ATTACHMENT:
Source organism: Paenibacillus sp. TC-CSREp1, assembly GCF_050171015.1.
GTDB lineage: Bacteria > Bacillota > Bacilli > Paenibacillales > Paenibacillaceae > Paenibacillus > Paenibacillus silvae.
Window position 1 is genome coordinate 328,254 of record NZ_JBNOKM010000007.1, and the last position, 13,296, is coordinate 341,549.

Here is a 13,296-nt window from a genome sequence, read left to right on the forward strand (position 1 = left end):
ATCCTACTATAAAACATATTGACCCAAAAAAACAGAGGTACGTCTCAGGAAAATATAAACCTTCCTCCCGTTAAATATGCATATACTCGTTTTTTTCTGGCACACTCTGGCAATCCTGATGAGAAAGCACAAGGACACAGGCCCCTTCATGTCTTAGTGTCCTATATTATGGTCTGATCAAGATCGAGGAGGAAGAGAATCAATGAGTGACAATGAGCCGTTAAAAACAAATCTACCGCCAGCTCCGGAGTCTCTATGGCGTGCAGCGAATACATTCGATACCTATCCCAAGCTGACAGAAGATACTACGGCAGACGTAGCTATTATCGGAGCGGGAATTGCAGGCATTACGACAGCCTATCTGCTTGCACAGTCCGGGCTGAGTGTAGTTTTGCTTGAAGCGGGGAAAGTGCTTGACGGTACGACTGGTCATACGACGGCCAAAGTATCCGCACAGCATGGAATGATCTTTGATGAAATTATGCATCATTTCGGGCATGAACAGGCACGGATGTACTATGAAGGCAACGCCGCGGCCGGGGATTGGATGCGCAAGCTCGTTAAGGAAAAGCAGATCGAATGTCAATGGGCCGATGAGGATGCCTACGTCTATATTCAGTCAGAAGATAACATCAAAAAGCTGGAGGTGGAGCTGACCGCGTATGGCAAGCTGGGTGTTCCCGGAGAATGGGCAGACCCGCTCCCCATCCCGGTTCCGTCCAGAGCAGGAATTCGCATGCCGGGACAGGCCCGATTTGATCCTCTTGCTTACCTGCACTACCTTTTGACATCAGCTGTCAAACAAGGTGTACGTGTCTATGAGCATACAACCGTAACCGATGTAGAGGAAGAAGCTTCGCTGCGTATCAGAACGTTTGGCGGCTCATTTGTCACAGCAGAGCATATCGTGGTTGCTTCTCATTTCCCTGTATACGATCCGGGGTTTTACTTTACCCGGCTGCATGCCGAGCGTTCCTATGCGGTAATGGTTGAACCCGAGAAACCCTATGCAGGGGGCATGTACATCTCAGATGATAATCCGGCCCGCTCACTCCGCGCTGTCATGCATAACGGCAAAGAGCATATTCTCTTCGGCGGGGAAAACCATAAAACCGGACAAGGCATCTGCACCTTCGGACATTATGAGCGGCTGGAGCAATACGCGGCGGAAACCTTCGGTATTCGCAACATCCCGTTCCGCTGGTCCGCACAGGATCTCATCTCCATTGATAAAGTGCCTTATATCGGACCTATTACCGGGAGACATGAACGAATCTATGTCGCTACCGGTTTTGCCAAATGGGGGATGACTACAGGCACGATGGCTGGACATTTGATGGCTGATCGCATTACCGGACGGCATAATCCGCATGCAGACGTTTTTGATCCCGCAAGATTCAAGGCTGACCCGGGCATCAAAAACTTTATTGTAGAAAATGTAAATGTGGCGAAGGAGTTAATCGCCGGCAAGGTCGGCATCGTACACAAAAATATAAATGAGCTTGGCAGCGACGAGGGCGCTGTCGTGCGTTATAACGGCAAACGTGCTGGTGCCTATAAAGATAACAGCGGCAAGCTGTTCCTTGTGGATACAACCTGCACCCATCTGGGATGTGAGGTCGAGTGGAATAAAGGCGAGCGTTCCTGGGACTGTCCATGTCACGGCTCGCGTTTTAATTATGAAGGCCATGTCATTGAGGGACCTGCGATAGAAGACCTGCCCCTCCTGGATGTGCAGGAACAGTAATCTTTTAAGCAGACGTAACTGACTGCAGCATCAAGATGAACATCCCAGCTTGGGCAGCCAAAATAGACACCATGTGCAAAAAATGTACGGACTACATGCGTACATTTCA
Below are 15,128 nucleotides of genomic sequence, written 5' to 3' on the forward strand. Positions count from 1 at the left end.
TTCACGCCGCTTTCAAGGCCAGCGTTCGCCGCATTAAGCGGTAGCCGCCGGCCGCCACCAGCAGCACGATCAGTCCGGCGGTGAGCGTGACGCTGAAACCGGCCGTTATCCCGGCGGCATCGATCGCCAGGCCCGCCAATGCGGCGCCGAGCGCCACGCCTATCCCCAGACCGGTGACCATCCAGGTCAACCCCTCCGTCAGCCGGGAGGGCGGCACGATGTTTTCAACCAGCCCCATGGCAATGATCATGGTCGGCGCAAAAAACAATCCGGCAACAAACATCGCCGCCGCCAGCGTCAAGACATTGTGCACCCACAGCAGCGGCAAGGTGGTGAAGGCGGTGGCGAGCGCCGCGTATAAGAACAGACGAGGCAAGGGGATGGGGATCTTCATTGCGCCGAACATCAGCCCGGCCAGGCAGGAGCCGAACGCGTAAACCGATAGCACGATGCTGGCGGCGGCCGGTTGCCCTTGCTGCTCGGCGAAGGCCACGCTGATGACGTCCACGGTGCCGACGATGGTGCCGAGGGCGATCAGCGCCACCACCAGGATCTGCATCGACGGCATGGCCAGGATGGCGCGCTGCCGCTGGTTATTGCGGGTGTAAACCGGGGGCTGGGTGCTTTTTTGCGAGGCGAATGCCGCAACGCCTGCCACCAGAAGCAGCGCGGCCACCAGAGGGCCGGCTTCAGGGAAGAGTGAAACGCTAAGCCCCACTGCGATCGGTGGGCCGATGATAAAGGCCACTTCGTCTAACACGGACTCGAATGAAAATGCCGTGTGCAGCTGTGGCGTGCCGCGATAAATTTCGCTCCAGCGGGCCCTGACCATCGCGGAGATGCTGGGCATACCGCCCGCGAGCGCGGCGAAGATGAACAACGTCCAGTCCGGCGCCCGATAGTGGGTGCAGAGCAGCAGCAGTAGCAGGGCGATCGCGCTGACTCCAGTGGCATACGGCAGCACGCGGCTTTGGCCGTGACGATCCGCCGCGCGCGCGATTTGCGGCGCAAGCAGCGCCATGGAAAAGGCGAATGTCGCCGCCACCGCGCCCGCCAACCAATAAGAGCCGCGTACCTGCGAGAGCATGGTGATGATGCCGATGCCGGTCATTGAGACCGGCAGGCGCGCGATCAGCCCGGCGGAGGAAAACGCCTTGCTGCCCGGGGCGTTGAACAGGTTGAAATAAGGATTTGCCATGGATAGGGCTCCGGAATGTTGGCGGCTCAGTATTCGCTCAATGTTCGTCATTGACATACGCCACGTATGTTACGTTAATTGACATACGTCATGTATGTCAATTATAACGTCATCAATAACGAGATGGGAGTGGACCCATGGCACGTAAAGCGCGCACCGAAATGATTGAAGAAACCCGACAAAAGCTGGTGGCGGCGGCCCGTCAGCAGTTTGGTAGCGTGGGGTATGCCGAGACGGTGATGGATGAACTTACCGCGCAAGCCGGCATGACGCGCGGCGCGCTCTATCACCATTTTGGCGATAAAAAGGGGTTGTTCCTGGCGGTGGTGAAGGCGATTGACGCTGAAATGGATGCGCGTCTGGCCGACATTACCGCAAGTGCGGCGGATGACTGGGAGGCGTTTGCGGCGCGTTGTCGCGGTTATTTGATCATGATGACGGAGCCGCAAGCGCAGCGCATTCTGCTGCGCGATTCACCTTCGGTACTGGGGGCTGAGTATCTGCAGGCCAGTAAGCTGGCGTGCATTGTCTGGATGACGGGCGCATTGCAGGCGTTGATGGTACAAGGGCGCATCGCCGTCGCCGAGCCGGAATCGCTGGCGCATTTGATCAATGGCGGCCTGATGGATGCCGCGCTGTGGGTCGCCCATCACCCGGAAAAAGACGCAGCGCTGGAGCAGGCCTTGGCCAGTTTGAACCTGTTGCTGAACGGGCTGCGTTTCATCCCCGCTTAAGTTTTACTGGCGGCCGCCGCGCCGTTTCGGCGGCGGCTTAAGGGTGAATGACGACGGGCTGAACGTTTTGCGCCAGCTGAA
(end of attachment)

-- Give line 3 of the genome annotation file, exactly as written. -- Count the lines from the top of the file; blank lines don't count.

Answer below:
Window position 1 is genome coordinate 328,254 of record NZ_JBNOKM010000007.1, and the last position, 13,296, is coordinate 341,549.